Why Mentoring Works

              By: Nissim Hayes, Youth Mentor

Mentoring is way more important than people realize. Most positions in people’s lives are filled or are properly acknowledged but mentoring tends to fall by the wayside. We recognize the importance of a good parental figure and how that can influence an individual for the rest of their life. We understand that having friends is crucial to healthy development and socialization. We acknowledge that teachers are an irreplaceable tenet of cultivating children, and we love that coaches push our loved ones to be their best. We even are valuing therapists and mental health professionals more as we see that their early involvement can protect youth from strife and help guide them through confusing times.

We want the best for the youngest members of our friends and family and we have been told for decades now that “it takes a village” to raise them. However, there is one position in the village that tends to go unnoticed but is just as influential as its other members. The role of a mentor and the power that can hold. Someone that doesn’t have authority over your life, like parents do. An individual that can be more consistent and mature than friends of similar age. A person that can have closer emotional ties than a teacher, coach, or therapist. Someone whose sole interest is in the individual being the best version they can be but not bringing in the possibility of disappointment that is always present when you’re dealing with other members of the village. Being unable to meet the expectations of a mentor has gentler consequences, hopefully enabling them to take even more risks beneficial to their growth as a person.

Finding a mentor at the age of 15 was one of the best decisions young me could have made. My mentor was my supervisor who was a few years older than me and noticed work traits that some of our older coworkers hadn’t shown. After being lambasted with the values of hard work and doing my best every day by my parents my whole life, particularly during the few weeks preceding my first job, it was time to finally put those theories into action. What did it mean to work hard? How do you show someone else that you are genuinely trying to be your best every day? Sometimes, words are just words, but how can I prove it?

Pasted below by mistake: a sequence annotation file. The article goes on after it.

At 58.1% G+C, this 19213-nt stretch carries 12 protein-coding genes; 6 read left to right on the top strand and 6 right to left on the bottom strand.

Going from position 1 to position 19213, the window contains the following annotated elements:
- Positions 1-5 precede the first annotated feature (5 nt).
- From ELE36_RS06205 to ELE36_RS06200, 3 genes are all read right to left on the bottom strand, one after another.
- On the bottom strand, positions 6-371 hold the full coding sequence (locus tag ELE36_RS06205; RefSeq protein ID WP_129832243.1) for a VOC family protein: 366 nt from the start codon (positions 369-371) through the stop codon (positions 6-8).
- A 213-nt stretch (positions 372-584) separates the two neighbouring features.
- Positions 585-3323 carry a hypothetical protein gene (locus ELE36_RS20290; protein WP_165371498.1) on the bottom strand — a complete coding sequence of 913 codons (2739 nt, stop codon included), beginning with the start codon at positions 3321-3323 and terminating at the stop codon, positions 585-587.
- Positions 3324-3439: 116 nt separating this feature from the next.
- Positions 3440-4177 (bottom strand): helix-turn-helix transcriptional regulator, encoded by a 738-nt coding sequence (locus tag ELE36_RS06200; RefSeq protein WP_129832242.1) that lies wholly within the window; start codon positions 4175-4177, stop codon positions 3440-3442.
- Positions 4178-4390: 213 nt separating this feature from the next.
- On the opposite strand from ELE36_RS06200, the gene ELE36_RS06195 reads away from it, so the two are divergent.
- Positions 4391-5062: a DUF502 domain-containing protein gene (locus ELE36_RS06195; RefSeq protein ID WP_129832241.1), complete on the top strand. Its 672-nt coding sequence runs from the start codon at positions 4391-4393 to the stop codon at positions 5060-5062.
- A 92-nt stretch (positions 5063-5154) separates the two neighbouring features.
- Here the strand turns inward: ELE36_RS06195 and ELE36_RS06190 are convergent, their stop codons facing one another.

To me, my only course of action would be to do the simple things first and to the best of my ability. Showing up on time and doing what I was told. If I didn’t understand something, ask questions until I did. If I made a mistake, hold myself accountable instead of trying to shift the blame. I will admit my parents did set me up with a good foundation, but it was my mentor that showed me what these values meant and how people outside of my family were going to interpret them. He put me in positions to challenge me, by the nature of being someone I had to report to at work but also being someone who genuinely cared about my development as a person. He gave me more responsibility since I showed I was reliable and punctual. He let me make decisions regarding work since I was willing to ask questions and admit faults. He even supported me outside of the workplace, allowing me to talk to him about the things stressing out a 15-year-old high schooler.

All without the embarrassment of talking to a parent or disappointing them. All without trying to open up to like-minded or similarly aged friends and being let down because they are only so mature themselves. All without the risk of letting down my coach and teammates in a game situation or feeling uncomfortable saying the wrong thing to a teacher. My mentor was the first person to grant me the feeling of being treated as an adult with my own agency and of having my own thoughts that deserved respect.